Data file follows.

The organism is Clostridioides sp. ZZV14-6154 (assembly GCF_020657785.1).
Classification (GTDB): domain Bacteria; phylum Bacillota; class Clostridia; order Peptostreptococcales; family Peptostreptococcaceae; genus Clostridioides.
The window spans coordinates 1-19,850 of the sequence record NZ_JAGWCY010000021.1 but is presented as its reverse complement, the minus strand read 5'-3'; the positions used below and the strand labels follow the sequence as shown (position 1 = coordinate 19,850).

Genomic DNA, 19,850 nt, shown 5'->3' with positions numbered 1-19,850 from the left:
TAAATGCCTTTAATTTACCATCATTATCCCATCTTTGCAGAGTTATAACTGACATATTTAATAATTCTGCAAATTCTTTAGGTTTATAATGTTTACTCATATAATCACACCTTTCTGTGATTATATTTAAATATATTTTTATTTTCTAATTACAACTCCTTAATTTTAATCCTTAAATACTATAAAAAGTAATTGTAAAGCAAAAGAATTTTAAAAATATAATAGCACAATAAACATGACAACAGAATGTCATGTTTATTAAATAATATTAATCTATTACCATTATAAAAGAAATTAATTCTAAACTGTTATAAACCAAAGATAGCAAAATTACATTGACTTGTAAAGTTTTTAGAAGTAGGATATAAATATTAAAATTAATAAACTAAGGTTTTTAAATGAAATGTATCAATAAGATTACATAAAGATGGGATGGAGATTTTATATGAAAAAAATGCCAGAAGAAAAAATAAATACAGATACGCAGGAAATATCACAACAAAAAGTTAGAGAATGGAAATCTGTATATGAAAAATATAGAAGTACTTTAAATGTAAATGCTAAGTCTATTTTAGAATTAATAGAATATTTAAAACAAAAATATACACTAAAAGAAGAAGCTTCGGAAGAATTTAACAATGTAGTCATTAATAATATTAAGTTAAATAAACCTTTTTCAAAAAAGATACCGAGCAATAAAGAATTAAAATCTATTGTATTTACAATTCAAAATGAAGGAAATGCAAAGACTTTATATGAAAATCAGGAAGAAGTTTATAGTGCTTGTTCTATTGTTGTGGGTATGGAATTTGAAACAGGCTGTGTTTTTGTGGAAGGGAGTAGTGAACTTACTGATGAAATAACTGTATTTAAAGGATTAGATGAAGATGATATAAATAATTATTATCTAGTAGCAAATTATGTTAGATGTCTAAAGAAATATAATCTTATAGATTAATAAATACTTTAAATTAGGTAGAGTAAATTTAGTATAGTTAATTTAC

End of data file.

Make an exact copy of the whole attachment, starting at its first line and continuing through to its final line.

The organism is Clostridioides sp. ZZV14-6154 (assembly GCF_020657785.1).
Classification (GTDB): domain Bacteria; phylum Bacillota; class Clostridia; order Peptostreptococcales; family Peptostreptococcaceae; genus Clostridioides.
The window spans coordinates 1-19,850 of the sequence record NZ_JAGWCY010000021.1 but is presented as its reverse complement, the minus strand read 5'-3'; the positions used below and the strand labels follow the sequence as shown (position 1 = coordinate 19,850).

Genomic DNA, 19,850 nt, shown 5'->3' with positions numbered 1-19,850 from the left:
TAAATGCCTTTAATTTACCATCATTATCCCATCTTTGCAGAGTTATAACTGACATATTTAATAATTCTGCAAATTCTTTAGGTTTATAATGTTTACTCATATAATCACACCTTTCTGTGATTATATTTAAATATATTTTTATTTTCTAATTACAACTCCTTAATTTTAATCCTTAAATACTATAAAAAGTAATTGTAAAGCAAAAGAATTTTAAAAATATAATAGCACAATAAACATGACAACAGAATGTCATGTTTATTAAATAATATTAATCTATTACCATTATAAAAGAAATTAATTCTAAACTGTTATAAACCAAAGATAGCAAAATTACATTGACTTGTAAAGTTTTTAGAAGTAGGATATAAATATTAAAATTAATAAACTAAGGTTTTTAAATGAAATGTATCAATAAGATTACATAAAGATGGGATGGAGATTTTATATGAAAAAAATGCCAGAAGAAAAAATAAATACAGATACGCAGGAAATATCACAACAAAAAGTTAGAGAATGGAAATCTGTATATGAAAAATATAGAAGTACTTTAAATGTAAATGCTAAGTCTATTTTAGAATTAATAGAATATTTAAAACAAAAATATACACTAAAAGAAGAAGCTTCGGAAGAATTTAACAATGTAGTCATTAATAATATTAAGTTAAATAAACCTTTTTCAAAAAAGATACCGAGCAATAAAGAATTAAAATCTATTGTATTTACAATTCAAAATGAAGGAAATGCAAAGACTTTATATGAAAATCAGGAAGAAGTTTATAGTGCTTGTTCTATTGTTGTGGGTATGGAATTTGAAACAGGCTGTGTTTTTGTGGAAGGGAGTAGTGAACTTACTGATGAAATAACTGTATTTAAAGGATTAGATGAAGATGATATAAATAATTATTATCTAGTAGCAAATTATGTTAGATGTCTAAAGAAATATAATCTTATAGATTAATAAATACTTTAAATTAGGTAGAGTAAATTTAGTATAGTTAATTTAC